Analysis is not always a solo activity. Analysis is about making the holes in our Swiss cheese smaller or closing them entirely. The real trick is knowing what barrier (or piece of cheese) you are targeting. A system approach is needed.

In slightly more enlightened employers, an incident review committee meets once or twice a year to review incidents and ensure that the investigations were done properly. This group also looks at the causes and circumstances of the incidents, looking for links or commonalities.

This helps target efforts. Revisiting incidents can lead to some interesting and useful insights. The information is there. You simply have to dig it out.

Health and safety practitioners are always asking for reports. If you want real data, you actually have to go out and get it. If your inspection or observation process is not providing any useful data, then the process is not working all that well.

The basics do work, not perfectly though. They have their limits. The question is are they working now? Has your sandcastle eroded unnoticed? Is your system forgotten words on a page?

When targeting improvements, doing more is not the answer. Knowing what you are doing and why – understanding the goal, the plan, and the expected outcome is more powerful than piling up handouts and inspections.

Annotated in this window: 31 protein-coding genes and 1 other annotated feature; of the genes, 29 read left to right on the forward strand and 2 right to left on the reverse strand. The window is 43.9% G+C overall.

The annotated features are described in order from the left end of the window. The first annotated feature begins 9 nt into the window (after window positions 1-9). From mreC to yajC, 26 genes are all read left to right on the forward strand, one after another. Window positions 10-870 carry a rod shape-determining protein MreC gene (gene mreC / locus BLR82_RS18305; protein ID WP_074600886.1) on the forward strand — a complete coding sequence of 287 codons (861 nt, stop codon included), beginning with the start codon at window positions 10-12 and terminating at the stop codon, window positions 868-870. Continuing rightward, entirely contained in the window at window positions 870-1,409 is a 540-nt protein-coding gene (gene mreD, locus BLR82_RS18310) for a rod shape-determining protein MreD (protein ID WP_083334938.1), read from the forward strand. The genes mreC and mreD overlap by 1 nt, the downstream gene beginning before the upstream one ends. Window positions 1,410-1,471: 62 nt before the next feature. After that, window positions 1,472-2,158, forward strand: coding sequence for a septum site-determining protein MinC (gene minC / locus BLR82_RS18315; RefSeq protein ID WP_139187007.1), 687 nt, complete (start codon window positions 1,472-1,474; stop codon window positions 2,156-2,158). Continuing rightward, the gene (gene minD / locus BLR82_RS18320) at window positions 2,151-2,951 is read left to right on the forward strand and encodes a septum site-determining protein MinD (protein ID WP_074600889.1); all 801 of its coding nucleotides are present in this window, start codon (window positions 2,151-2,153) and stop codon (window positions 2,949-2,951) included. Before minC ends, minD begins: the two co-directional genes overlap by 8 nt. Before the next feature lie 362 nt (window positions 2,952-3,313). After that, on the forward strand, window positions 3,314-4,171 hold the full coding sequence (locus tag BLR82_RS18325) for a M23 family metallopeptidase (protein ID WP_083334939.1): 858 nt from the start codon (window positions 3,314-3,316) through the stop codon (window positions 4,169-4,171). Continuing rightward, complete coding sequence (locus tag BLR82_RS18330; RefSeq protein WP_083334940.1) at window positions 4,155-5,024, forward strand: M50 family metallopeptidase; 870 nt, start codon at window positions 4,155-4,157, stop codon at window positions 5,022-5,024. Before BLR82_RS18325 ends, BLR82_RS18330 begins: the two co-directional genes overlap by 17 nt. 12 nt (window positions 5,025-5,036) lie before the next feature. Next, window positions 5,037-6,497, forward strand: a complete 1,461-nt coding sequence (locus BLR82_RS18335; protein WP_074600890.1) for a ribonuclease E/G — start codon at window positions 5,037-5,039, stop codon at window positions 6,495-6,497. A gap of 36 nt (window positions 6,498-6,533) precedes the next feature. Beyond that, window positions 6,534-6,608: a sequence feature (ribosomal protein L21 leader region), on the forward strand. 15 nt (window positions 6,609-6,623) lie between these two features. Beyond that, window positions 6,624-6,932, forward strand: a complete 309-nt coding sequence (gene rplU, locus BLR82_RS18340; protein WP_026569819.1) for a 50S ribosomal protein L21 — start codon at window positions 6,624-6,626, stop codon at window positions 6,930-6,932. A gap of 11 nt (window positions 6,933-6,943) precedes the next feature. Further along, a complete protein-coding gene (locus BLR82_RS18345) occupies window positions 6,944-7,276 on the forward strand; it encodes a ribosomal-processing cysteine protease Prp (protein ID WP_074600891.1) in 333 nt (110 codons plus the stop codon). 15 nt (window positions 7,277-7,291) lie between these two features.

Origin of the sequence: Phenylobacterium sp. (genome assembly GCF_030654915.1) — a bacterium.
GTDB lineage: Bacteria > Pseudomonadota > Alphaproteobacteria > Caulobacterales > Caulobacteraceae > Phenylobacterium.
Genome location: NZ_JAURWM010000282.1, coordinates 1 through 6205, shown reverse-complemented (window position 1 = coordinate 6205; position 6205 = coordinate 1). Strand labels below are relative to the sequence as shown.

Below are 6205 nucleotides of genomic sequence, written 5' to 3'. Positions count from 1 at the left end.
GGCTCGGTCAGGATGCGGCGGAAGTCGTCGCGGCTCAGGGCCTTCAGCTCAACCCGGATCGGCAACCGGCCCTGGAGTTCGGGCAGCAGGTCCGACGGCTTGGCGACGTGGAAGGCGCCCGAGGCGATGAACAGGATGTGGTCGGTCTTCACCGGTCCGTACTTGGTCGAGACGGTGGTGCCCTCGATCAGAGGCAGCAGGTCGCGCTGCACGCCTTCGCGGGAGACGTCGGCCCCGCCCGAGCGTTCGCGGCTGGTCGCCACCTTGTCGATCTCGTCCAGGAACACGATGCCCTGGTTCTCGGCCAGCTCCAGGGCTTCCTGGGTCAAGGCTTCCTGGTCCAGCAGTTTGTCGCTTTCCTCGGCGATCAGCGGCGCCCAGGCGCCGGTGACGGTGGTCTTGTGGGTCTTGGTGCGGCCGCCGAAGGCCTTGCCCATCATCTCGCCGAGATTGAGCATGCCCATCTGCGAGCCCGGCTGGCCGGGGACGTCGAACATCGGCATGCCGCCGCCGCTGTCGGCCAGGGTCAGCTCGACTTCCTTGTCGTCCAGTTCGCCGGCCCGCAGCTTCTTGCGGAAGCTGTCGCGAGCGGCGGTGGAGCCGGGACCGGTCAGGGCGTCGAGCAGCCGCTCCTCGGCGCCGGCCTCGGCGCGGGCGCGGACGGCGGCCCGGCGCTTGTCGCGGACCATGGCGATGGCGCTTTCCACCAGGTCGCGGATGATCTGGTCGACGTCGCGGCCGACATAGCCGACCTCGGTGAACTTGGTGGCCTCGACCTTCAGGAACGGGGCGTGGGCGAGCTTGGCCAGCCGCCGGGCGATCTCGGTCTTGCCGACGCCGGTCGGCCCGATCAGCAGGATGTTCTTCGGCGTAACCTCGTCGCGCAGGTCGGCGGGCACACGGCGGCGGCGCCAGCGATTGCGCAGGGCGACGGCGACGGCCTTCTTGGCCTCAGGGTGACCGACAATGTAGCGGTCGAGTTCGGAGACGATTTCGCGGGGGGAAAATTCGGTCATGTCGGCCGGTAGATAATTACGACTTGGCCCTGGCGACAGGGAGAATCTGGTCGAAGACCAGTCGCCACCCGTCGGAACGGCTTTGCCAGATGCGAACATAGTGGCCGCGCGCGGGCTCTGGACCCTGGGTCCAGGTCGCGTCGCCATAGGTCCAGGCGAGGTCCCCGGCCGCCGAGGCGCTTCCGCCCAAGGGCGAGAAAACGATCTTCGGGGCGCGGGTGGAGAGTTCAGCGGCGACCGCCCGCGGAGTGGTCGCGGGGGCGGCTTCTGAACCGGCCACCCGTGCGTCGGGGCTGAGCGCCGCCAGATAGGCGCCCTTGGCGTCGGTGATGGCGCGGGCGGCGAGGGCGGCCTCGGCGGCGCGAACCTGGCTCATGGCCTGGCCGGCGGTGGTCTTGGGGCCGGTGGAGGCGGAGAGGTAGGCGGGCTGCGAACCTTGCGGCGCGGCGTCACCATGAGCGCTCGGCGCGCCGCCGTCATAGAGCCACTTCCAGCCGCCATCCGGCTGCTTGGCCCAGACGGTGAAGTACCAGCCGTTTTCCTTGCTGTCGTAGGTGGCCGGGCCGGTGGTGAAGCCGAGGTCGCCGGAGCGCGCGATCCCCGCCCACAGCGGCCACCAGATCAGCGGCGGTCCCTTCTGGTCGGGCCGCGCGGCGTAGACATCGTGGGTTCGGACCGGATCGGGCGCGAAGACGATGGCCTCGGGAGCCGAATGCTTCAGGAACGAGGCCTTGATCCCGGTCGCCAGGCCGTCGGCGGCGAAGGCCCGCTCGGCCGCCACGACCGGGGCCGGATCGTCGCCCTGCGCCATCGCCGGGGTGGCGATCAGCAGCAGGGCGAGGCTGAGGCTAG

Act with purpose

Flailing about with more meetings and inspections makes it look like something is happening. Doing something simply because it might yield results is a waste of resources.

A not-so-old saying is that a zero target with zero plan, multiplied by zero clue, equals zero results.

Using insights into the occurrences or incidents can improve safety if improvement means system resilience has improved and the effectiveness of the processes has been enhanced.

Manage the expectations

Improving safety does not mean that the workplace is perfectly risk-free. It never can be. The fact is that incidents will occur. Commonly a certain level of risk is accepted and tolerated by organizations. That can lead to incidents.

The health and safety system is there to prevent incidents. However, it is also there to mitigate the effect when they do happen. It can make a major injury a minor one, and catastrophic failure can become a short interruption. Health and safety practitioners provide the tools to work safely in a collaborative effort. Those tools should ideally, work.

Senior management expects thoughtful analysis and targeted action. Doing more and putting on a show that consumes resources and places a large focus on safety briefly can garner short-term results. But those results do not rely on what is being done – only on the focus.

Without a good understanding and plan, the risk is regression to the state that led to the call for improvement. It can also lead to doing more but not solving the existing problem(s).

More is not more

Doing more can seriously harm the credibility of the safety function. Particularly when the "new" initiatives are seen as short-lived and reactionary by the workforce. More of what allowed a failure is not an improvement – just more.